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Landlord Security Deposits

Posted by attorney Aaron Kelly

Landlord Security Deposits

Landlord security deposit obligations

In Arizona, the maximum security deposit that a landlord can collect cannot be more than one and one-half months rent. Some landlords, however, fail to follow this law which is found in A.R.S. 33-1321. This mistake can be costly to the landlord, as the tenant could file a lawsuit and collect the amount of the deposit plus twice that amount as punishment for failing to comply with the landlord tenant law.

Why landlord security deposits are important

Landlords collect security deposits to ensure that the tenants are upholding their end of the bargain by paying rent, and also to ensure that if there is damage to the unit that the landlord can be compensated.

Once the tenant leaves, the landlord has fourteen (14) business days to send the tenant either the deposit, or letter to the tenant explaining what damages were found and how much of the security deposit is being held. At this point, a smart tenant would have already consulted with an experienced landlord tenant lawyer to draft a letter to the landlord, which could look like this:

Dear____:My lease for___ends on _______________. When the lease started, I paid you $_______ as a security deposit. I request that a full refund of the security deposit be mailed to the following address: _____________________________ ___________________________________________. I would appreciate receiving my Security Deposit back within the next two weeks, pursuant to A.R.S. 33-1321(d). If any portion of the security deposit is not returned, please send a written explanation detailing your reasons.Thank you again for your help, Best regards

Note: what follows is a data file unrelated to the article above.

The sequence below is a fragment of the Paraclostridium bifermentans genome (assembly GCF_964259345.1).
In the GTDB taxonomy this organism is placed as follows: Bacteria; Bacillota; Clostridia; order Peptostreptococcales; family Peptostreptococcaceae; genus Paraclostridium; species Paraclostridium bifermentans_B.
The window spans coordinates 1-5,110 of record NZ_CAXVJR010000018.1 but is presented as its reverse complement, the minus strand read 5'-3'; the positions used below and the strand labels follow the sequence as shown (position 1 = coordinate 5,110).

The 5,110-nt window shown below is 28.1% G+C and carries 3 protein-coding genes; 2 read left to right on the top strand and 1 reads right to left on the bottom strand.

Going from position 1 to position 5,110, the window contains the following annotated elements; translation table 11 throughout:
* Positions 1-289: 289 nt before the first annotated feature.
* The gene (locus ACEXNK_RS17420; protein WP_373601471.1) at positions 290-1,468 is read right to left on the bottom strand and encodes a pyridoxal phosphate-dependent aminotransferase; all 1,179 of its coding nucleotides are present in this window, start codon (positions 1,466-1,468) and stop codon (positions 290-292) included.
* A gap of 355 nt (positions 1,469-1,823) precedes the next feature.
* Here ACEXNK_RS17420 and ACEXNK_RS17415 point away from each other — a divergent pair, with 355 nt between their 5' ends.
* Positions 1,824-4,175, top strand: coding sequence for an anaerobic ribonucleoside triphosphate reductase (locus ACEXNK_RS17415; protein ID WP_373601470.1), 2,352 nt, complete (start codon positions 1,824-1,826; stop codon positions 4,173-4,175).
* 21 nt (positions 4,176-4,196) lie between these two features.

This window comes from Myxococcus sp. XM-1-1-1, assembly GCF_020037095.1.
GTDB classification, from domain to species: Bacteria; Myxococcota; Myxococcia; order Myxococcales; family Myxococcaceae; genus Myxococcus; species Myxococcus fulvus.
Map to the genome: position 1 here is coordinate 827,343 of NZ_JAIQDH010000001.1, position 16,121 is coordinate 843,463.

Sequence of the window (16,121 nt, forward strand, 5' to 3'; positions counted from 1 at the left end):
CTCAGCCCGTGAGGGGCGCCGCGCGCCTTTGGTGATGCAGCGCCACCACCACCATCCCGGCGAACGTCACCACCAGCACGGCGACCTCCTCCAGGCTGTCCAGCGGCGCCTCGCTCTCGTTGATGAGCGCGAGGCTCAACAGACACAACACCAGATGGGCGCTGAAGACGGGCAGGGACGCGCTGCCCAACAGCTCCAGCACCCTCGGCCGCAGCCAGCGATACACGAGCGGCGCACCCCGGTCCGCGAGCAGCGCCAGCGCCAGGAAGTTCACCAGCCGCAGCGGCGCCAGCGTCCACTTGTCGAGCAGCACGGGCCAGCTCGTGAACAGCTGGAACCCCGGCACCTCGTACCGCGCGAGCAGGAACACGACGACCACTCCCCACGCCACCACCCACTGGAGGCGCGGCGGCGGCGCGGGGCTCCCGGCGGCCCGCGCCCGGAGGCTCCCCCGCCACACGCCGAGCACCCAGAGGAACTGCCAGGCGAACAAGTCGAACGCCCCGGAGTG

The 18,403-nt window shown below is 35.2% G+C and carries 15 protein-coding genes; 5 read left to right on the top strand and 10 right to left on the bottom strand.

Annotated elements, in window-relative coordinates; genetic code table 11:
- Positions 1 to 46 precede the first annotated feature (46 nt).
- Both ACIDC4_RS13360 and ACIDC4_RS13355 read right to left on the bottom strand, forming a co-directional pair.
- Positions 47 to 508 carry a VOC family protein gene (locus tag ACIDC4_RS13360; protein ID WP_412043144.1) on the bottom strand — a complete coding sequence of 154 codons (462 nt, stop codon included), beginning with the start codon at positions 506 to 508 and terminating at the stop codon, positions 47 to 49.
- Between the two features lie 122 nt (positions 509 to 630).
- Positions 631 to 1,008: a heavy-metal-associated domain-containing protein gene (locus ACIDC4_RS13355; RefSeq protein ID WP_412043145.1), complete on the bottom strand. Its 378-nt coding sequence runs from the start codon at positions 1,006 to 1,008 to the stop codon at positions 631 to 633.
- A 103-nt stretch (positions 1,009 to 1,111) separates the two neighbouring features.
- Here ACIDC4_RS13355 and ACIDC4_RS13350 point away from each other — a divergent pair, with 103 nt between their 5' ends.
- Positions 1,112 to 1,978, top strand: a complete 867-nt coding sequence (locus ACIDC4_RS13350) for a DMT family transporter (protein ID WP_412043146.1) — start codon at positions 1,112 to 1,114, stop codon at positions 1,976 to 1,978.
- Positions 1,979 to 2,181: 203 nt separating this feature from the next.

Although this letter may not be appropriate for all situations, it is a good start. However, the tenant does not even have to send this letter to the landlord to start the clock, but once a landlord receives this letter they should immediately act upon it. Also, the landlord should take special care to document all damages that are in the unit the day the tenant took possession of the premises, and give a copy of that to the tenant.

What about nonrefundable fees?

Some landlords also require a nonrefundable fee. In order to do so, a nonrefundable fee must be stated in writing, and the landlord must also provide a copy to the tenant. Landlords should be careful not to call a "nonrefundable fee" a deposit, as it may be confusing to the tenant.

If the landlord has not disclosed the nonrefundable fees in writing, and then fails to return that fee to the tenant, then the tenant can sue the landlord for that fee together with damages in an amount equal to twice the amount wrongfully withheld.

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